May 10, 2023

Cara Frey’s Uterine Health Journey

Young adult woman smiling

This is a firsthand account submitted through SWHR’s Share Your Story portal, as part of SWHR’s Women’s Health Perspective series.

I was 17 when my gynecologist told me I didn’t have a uterus – that I was born without one, in fact. Confused and angry, I wondered how this could have happened. How can I just not have one? I was missing a vital organ of the reproductive system.

I soon learned that the condition was called Mayer-Rokitansky-Küster-Hause syndrome (MRKH). It affects 1 in 5,000 women and one of the first symptoms is primary amenorrhea (the absence of menstrual periods). This is what prompted me to go to the gynecologist’s office at 16 years old. I was concerned that I hadn’t gotten my period yet, not even a little bit of spotting.

They first put me on hormonal birth control for three months to see if that would induce bleeding or menstrual symptoms. It didn’t. When the three months were up and nothing had changed, I was taken in for an ultrasound to see what was going on. That’s when I found out.

I was diagnosed with MRKH syndrome. They said there was no primary cause, but strong indicators pointed to a genetic factor. MRKH syndrome happens when the reproductive system doesn’t develop in the womb properly. Because of this condition, I will never be able to get a period or have a pregnancy or experience childbirth. This also means that I have a shortened vagina (because it didn’t develop properly) and I would have to use a special tool called a dilator to help me “create a wider opening.”. Without this tool, sex would be impossible. In some more severe cases, some women opt to get surgery to help. I have decided to wait and only go that route if in the future I feel the dilator won’t work.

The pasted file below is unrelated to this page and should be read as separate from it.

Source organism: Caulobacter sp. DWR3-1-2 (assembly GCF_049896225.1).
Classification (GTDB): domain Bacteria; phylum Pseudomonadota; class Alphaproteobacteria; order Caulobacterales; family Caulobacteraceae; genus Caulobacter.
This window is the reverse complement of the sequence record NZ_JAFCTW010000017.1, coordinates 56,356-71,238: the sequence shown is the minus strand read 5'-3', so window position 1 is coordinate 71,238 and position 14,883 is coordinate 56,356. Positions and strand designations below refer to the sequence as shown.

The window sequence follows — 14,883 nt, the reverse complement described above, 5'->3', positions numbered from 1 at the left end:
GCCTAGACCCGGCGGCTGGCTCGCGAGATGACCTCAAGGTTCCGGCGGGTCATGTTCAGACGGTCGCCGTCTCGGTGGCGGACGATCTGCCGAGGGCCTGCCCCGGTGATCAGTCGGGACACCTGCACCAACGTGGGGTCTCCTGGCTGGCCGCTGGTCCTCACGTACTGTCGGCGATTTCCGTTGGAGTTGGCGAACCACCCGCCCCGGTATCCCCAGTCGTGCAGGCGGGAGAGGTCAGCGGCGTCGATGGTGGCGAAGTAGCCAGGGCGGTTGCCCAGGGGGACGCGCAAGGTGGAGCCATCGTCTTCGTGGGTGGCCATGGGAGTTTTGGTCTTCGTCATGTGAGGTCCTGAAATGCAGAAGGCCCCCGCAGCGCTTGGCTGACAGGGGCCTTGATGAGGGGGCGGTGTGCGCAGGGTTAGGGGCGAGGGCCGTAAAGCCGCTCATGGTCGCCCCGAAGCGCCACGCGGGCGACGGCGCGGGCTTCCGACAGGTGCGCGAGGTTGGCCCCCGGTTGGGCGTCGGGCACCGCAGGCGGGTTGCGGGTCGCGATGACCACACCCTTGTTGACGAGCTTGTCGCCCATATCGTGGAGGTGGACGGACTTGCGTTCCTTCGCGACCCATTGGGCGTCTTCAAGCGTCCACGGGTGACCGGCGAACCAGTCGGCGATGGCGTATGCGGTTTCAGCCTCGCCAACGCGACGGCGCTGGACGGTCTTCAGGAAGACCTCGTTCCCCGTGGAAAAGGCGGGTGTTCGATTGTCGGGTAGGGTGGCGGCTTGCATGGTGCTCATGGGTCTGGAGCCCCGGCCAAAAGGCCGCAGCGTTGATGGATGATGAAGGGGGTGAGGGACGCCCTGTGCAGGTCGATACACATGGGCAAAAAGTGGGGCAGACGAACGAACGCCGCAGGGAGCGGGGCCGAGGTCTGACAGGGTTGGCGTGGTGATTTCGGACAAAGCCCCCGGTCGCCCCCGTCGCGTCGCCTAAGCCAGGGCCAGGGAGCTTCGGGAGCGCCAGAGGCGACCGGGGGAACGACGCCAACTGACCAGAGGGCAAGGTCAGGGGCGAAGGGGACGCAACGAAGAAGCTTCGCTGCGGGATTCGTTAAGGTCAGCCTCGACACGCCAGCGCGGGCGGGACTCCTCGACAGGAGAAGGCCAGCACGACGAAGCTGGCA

Learning all of this at 17, before I even graduated high school, took a big toll on my mental health. I went to therapy and tried to cope with all my feelings. I searched the Internet to find support groups. I cried and got angry, too.

I think one of the hardest parts of having a rare disease is the fact that nobody can understand how you feel, except yourself. Nobody will ever be able to say the right thing. I’ve heard people say, “Well, at least you don’t have to deal with your period,” or “there’s always adoption or surrogacy.”

That maybe be true, but for me, it’s not about being able to have biological children or about getting to experience a period. It’s about the fact that a part of me is missing. A part of the body that most women have – but I don’t – and because of this, sometimes I feel like my body betrayed me, and I am not normal. It’s about the emotional aspect of having something missing. And it feels as if nobody understands that. But I understand it. And if another woman told me the same thing, I would know exactly how she felt.

I am 19 now, and this is still something I am coping with. I believe there is an underlying reason why I have MRKH syndrome, whether it be genetic or some other health condition that influenced this one. I was born with a lot of serious health conditions, some of which developed while I was in utero.

There is still a lot I don’t know about MRKH syndrome and want to continue to learn. I know there are going to be a lot of ups and downs throughout my life.

I want to connect with other women out there who have been diagnosed with the same thing, to support each other but also find connecting factors as to why so many women have this condition.

I am not ashamed. This is the first time I am speaking out about it, and only a few close family members of mine know. There is nothing wrong with having this condition, and it is not something that could have been prevented.